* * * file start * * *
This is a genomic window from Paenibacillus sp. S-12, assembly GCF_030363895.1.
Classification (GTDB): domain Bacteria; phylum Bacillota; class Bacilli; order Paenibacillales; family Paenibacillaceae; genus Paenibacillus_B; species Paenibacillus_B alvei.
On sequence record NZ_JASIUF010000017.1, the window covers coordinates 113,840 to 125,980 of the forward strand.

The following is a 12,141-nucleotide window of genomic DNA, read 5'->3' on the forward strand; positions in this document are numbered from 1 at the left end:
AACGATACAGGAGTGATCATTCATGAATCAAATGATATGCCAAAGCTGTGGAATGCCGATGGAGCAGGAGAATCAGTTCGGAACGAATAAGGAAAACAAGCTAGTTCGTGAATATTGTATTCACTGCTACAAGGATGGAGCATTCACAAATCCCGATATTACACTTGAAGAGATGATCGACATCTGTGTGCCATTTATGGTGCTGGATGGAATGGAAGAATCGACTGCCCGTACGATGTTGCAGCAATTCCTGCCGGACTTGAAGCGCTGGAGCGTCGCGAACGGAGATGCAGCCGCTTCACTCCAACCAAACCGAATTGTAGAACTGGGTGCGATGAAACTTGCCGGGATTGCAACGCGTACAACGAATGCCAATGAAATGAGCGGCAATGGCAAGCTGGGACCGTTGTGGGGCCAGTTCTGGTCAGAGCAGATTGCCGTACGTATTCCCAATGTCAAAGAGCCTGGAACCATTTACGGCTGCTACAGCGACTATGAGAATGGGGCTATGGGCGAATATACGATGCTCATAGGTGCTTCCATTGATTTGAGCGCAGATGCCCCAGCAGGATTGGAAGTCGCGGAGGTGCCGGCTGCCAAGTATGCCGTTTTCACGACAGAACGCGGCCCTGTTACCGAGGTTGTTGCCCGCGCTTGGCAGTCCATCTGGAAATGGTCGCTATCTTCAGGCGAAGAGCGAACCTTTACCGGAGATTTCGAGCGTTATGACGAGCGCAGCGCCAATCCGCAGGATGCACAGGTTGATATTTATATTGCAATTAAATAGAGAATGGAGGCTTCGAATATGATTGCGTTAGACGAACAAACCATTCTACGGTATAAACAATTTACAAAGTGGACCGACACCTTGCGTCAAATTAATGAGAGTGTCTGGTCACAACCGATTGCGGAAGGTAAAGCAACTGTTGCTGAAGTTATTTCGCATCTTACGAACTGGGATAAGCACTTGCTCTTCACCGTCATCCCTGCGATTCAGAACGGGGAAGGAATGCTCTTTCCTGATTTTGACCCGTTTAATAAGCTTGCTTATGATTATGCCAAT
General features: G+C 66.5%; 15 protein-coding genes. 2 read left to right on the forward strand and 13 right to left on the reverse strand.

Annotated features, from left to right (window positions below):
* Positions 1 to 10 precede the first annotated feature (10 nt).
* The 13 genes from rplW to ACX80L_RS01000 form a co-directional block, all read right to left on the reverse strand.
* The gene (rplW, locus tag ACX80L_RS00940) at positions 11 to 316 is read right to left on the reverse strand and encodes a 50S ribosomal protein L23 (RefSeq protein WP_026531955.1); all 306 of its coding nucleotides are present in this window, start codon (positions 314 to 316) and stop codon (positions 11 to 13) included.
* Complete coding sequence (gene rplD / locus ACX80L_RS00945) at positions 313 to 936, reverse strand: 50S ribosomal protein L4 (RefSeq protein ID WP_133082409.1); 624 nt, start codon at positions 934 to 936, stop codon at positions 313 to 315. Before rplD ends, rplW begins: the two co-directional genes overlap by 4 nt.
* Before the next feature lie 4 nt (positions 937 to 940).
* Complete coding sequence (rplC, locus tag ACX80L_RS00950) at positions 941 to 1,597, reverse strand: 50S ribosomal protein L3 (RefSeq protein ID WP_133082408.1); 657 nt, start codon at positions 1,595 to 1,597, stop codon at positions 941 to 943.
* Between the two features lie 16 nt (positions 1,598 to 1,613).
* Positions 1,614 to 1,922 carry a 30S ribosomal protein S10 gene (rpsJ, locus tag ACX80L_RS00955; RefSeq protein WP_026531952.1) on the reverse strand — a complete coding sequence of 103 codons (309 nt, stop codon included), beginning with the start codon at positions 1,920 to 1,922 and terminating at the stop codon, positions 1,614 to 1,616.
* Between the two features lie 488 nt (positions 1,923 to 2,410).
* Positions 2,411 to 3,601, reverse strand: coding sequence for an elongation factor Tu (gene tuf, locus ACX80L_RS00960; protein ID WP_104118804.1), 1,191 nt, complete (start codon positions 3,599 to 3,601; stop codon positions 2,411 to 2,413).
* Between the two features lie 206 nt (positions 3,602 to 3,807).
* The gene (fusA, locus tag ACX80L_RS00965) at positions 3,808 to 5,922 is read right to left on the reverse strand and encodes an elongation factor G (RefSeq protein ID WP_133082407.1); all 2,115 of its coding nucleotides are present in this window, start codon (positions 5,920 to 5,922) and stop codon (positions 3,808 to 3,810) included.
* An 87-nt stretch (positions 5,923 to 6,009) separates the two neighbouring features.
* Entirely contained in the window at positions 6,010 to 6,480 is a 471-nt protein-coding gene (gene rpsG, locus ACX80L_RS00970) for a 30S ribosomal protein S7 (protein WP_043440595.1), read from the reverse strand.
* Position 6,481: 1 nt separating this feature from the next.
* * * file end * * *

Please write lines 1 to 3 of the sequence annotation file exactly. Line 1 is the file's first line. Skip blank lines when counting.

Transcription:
This is a genomic window from Paenibacillus sp. S-12, assembly GCF_030363895.1.
Classification (GTDB): domain Bacteria; phylum Bacillota; class Bacilli; order Paenibacillales; family Paenibacillaceae; genus Paenibacillus_B; species Paenibacillus_B alvei.
On sequence record NZ_JASIUF010000017.1, the window covers coordinates 113,840 to 125,980 of the forward strand.